BoJack Horseman has ended, and everything is worse now.
It’s been nearly a year since the final episode of Netflix original series BoJack Horseman aired, and I think it’s clear that the cultural impact of the show will be strong and long lasting. No piece of art has shaped my worldview more than BoJack has, and I’ve heard countless stories from others detailing how the show has changed their life.
However — and I think anyone who has tried to recommend BoJack knows this — it’s kinda hard to recommend the show because the pilot episode is very much not indicative of the show to come. I often find myself saying something like, “watch the show, the first episode is only okay but just keep watching it, I promise you it gets insanely good.”
In the hopes of doubling down on that promise, I want to tell you exactly where and when the show gets good by ranking every single one of the seventy-five episodes of BoJack Horseman. Spoilers for seasons one through six ahead.
Quick note: I won’t be including the Christmas special (BoJack Horseman Christmas Special: Sabrina’s Christmas Wish) or Horsin’ Around because they are not technically part of the show, but if you already love BoJack Horseman, both are well worth a watch.
75. S01E01 BoJack Horseman: The BoJack Horseman Story, Chapter One
74.S04E08 The Judge
73. S02E06 Higher Love
72. S01E03 Prickly-Muffin
71. S01E02 BoJack Hates the Troops
70. S01E07 Say Anything
69. S01E10 One Trick Pony
68. S04E01 See Mr. Peanutbutter Run
67. S01E09 Horse Majeure
66. S04E04 Commence Fracking
65. S02E02 Yesterdayland
64. S03E03 BoJack Kills
63. S02E05 Chickens
62. S01E05 Live Fast, Diane Nguyen
61. S03E01 Start Spreading The News
60. S03E08 Old Acquaintance
59. S01E04 Zoës and Zeldas
58. S03E02 The BoJack Horseman Show
57. S02E03 Still Broken
56. S05E01 The Light Bulb Scene
55. S05E03 Planned Obsolescence
54. S04E05 Thoughts and Prayers
53. S03E06 Brrap Brrap Pew Pew
52. S05E09 Ancient History
51. S01E06 Our A-Story Is a ‘D’ Story
50. S05E04 BoJack the Feminist
49. S02E04 After the Party
48. S06E05 A Little Uneven, Is All
47. S06E06 The Kidney Stays in the Picture
46. S03E07 Stop the Presses
45. S05E08 Mr. Peanutbutter’s Boos
44. S06E03 Feel-Good Story
43. S06E09 Intermediate Scene Study w/ BoJack Horseman
42. S03E05 Love And/Or Marriage
41. S06E13 The Horny Unicorn
40. S06E11 Sunk Cost and All That
39. S04E03 Hooray! Todd Episode!
38. S02E10 Yes And
37. S02E12 Out to Sea
36. S01E12 Later
35. S06E01 A Horse Walks into a Rehab
34. S02E07 Hank After Dark
33. S06E02 The New Client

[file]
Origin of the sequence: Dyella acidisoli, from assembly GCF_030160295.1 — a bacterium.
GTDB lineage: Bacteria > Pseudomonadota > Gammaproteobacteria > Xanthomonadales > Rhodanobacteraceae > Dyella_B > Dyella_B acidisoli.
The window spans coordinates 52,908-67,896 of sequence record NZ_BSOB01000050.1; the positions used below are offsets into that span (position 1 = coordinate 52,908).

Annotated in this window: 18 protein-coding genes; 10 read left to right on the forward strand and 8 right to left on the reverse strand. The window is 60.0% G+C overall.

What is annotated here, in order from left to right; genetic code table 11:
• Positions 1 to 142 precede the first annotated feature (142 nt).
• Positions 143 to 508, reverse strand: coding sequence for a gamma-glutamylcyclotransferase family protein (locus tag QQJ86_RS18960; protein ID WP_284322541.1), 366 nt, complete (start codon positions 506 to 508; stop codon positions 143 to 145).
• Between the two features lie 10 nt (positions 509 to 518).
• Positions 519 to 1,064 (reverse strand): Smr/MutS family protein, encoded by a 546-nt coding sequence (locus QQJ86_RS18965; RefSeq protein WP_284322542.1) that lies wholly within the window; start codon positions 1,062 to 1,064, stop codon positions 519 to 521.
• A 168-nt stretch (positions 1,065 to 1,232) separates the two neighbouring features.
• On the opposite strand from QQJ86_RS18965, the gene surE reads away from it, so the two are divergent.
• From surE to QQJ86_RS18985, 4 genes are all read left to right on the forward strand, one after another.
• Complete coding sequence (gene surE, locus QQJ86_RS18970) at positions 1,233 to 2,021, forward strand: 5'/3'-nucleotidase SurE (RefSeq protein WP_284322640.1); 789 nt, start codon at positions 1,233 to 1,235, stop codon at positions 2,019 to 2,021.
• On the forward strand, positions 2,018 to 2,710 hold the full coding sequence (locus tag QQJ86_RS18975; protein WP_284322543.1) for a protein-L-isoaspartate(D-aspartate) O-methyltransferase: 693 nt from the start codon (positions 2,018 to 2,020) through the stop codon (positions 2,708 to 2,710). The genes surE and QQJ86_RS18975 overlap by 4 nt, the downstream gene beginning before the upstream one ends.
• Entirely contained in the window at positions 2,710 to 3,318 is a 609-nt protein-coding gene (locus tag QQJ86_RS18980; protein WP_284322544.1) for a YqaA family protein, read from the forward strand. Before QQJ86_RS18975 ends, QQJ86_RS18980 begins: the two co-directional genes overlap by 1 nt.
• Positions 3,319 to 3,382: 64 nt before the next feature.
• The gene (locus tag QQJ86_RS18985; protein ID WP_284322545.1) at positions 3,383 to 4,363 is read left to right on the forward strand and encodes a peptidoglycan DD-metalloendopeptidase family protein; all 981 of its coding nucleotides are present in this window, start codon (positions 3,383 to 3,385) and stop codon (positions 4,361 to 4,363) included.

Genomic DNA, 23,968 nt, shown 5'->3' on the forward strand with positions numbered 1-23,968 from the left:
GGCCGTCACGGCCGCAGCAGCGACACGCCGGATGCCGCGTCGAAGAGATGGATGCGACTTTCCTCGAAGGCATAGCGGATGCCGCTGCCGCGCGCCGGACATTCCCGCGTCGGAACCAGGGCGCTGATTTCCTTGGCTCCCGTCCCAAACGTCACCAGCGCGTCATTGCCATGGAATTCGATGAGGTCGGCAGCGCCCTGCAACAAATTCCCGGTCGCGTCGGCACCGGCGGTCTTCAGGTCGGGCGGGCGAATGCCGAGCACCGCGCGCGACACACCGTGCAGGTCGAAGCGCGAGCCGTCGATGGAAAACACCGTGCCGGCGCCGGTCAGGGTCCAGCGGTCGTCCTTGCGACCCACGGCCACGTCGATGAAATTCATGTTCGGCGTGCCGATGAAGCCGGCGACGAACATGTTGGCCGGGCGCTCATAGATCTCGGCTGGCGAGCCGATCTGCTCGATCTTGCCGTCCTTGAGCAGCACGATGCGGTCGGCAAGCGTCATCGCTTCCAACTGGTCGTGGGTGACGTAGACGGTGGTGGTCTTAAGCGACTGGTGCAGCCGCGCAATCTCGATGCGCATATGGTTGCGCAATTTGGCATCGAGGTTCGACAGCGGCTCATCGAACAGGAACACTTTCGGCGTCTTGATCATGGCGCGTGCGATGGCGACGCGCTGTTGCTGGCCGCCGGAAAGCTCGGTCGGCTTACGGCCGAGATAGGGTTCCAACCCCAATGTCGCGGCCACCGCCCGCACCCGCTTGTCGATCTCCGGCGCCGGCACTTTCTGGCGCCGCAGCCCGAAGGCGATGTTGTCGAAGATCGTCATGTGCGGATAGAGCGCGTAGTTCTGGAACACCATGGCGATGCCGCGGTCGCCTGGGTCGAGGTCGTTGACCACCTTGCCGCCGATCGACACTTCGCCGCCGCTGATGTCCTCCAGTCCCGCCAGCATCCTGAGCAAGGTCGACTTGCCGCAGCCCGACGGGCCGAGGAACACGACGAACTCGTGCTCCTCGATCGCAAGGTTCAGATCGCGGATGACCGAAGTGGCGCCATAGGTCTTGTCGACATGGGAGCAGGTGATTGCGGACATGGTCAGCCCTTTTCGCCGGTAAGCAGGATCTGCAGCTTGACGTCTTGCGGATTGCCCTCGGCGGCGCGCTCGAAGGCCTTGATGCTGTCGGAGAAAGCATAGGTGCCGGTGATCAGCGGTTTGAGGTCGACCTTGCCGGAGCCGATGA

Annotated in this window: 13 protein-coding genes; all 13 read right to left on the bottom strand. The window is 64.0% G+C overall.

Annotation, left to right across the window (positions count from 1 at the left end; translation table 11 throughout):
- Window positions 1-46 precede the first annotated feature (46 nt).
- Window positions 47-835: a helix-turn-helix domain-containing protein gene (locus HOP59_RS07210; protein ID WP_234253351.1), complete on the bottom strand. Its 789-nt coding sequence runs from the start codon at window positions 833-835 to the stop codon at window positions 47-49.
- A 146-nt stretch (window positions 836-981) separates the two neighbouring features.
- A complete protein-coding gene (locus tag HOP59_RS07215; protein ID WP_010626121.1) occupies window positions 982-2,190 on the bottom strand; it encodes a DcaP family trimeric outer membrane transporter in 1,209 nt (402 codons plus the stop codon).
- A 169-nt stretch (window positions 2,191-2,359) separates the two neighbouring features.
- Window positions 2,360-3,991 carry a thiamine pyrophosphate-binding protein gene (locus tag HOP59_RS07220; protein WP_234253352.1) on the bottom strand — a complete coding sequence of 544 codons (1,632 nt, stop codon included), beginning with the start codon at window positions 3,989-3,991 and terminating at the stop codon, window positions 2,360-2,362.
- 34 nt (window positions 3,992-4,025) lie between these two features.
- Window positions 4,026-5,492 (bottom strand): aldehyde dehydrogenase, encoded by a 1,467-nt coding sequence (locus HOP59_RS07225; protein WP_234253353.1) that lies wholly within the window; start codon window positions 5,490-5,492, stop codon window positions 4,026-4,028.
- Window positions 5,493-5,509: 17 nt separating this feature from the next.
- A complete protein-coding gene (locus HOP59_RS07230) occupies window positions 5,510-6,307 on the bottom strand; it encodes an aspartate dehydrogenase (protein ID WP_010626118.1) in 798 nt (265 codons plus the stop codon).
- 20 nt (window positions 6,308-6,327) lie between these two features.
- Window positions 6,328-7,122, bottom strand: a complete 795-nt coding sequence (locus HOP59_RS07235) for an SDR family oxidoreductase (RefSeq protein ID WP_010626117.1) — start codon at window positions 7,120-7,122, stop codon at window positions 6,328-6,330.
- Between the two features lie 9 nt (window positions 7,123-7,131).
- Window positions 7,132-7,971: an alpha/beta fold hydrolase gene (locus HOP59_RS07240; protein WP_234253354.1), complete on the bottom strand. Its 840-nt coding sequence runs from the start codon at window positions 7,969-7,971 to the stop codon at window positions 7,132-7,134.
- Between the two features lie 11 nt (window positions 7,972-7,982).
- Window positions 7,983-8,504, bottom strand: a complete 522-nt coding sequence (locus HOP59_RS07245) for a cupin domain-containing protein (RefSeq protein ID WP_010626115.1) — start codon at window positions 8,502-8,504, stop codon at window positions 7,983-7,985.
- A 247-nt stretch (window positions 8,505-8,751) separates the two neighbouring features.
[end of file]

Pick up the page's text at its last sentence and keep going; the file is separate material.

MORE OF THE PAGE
32. S02E01 Brand New Couch
31. S03E09 Best Thing That Ever Happened
30. S06E08 A Quick One, While He’s Away
29. S05E07 INT. SUB
28. S06E04 Surprise!
27. S02E09 The Shot
26. S04E10 lovin that cali lifestyle!!
25. S05E10 Head in the Clouds
24. S03E12 That Went Well
23. S06E14 Angela
22. S06E12 Xerox of a Xerox
21. S05E02 The Dog Days Are Over
Now we enter the Top 20:
20. S04E09 Ruthie
This episode has one of the best twist endings of the entire series. Princess Carolyn’s final line — pictured above — always hits hard.
19. S06E10 Good Damage
I love Diane’s search for meaning in the darker moments of her life and how that theme is paralleled in Penny’s subplot. Also, Guy is such a kind and supportive boyfriend in this episode.
18. S05E12 The Stopped Show
I think about Diane’s quote from this episode often:
“There’s no such thing as ‘bad guys’ or ‘good guys!’ We’re all just guys who do good stuff sometimes and bad stuff sometimes. And all we can do is try to do less bad stuff and more good stuff.”
17. S03E10 It’s You
Not only are there hilarious Todd and Mr. Peanutbutter antics in the first half of the episode, Todd’s closing monologue is also insanely memorable. Throughout the show, we see BoJack believe that if you do bad things, you can just apologize for them and move on with your life like nothing happened. The source of this belief is shown to be sitcoms, where everything is wrapped up cleanly in 22 minutes. You can do bad things and apologize for them because characters have to remain the same at the beginning of the next episode. But in that speech, Todd rebutts this idea and conveys that real friendship is not doing bad things and then just saying “I’m sorry,” it is consistent work to be kind to the people around you.